Silk Roads: Past, Present and Future
The Silks Roads of the Past offer Insight into the Developing Global Challenges and Opportunities of Today
This course sits at the junction between markets and culture and delves into an interdisciplinary examination of each. The historic Silk Roads contributed immensely to the early development of world economic systems and cultural exchange between the east and west that influenced funcamental understandings that were carried forward an dremain influential thousands of years later.
An understanding of the important technological, cultural, philosophical and material transfers that occurred and the influence on future trade and cultural development enable students to better understand the foundations in international relationships today and the theories that germinated projects like the One Belt One Road Initiative.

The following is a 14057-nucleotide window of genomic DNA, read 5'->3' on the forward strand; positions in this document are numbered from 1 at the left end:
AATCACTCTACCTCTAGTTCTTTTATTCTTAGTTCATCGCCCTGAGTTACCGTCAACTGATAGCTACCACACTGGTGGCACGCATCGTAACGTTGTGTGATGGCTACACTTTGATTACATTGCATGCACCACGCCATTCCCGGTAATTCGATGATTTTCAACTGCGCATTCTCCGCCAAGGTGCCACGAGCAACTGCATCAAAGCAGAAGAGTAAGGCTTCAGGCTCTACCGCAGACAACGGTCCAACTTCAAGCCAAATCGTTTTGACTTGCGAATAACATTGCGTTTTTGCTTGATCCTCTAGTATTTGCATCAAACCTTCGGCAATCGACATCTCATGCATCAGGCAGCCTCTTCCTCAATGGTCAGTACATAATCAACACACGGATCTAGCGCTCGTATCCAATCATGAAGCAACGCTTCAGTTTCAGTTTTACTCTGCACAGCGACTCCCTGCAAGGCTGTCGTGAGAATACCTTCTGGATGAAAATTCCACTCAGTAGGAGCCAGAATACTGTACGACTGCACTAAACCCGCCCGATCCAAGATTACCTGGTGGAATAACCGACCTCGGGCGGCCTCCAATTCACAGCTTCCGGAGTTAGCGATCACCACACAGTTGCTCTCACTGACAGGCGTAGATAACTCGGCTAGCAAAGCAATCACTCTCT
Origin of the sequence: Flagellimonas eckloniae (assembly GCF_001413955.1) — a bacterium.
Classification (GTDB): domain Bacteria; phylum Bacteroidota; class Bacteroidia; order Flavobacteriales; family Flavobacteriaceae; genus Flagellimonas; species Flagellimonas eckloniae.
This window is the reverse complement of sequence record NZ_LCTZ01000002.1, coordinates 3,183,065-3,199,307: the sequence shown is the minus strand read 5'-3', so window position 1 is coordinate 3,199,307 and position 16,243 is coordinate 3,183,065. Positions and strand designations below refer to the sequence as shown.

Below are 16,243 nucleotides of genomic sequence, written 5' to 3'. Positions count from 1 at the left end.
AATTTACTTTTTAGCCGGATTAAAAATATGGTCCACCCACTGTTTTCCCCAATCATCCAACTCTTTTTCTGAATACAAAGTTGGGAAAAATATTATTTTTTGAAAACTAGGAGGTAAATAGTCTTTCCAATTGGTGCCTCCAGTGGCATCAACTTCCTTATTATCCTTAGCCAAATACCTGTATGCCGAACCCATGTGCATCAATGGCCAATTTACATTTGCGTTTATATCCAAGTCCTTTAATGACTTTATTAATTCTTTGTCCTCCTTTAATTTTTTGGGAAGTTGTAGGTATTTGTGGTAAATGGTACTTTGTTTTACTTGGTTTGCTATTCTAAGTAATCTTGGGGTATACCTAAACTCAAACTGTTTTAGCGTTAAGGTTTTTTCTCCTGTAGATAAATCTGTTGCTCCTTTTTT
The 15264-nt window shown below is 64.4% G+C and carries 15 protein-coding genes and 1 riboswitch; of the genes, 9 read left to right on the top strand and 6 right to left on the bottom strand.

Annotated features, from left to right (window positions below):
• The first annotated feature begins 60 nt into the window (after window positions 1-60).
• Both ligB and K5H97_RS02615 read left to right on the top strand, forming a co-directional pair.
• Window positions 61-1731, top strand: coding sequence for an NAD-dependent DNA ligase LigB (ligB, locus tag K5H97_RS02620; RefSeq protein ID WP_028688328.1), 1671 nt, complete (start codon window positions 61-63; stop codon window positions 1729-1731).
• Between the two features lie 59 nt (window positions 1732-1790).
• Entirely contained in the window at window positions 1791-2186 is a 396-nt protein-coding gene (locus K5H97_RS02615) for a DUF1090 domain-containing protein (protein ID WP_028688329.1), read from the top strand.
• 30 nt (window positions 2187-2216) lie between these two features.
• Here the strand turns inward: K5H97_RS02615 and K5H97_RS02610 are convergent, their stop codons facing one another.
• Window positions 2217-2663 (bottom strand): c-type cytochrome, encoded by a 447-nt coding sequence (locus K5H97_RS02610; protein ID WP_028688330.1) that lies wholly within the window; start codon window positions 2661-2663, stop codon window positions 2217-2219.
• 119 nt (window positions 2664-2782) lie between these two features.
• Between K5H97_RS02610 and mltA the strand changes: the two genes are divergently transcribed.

This course will examine the history and discovery of trade patterns, cultural interactions, religious transfer, artistic expression and political influence the historic Silk Road and Maritime Silk Road as well as the modern Belt and Road Initiatives.
We will also examine relevant historic and contemporary theories such as the Heartland Theory and String of Pearls Theory that help people to understand the strategic importance of modern projects in terms of economic and political power. This course is offered virtually.
Requirements for prospective students
• Course instruction is in English, no other language is necessary though other languages can be useful
• No prior experience or education in this field is required.
• Students will investigate trade patterns and their cultural relevance
• Students will experience working in multicultural environments and formally presenting information.
• The course will enhance students research capabilities as well as understanding of the complexity involved in understanding ancient history
- Nomadism and transcient markets
- financing methods
- Religious exchange
- Political Dynastics
- Modern Parallels and Geopolitical Considerations
• Recommended for students of history, markets and trade, communications, international studies and relations, religion and arts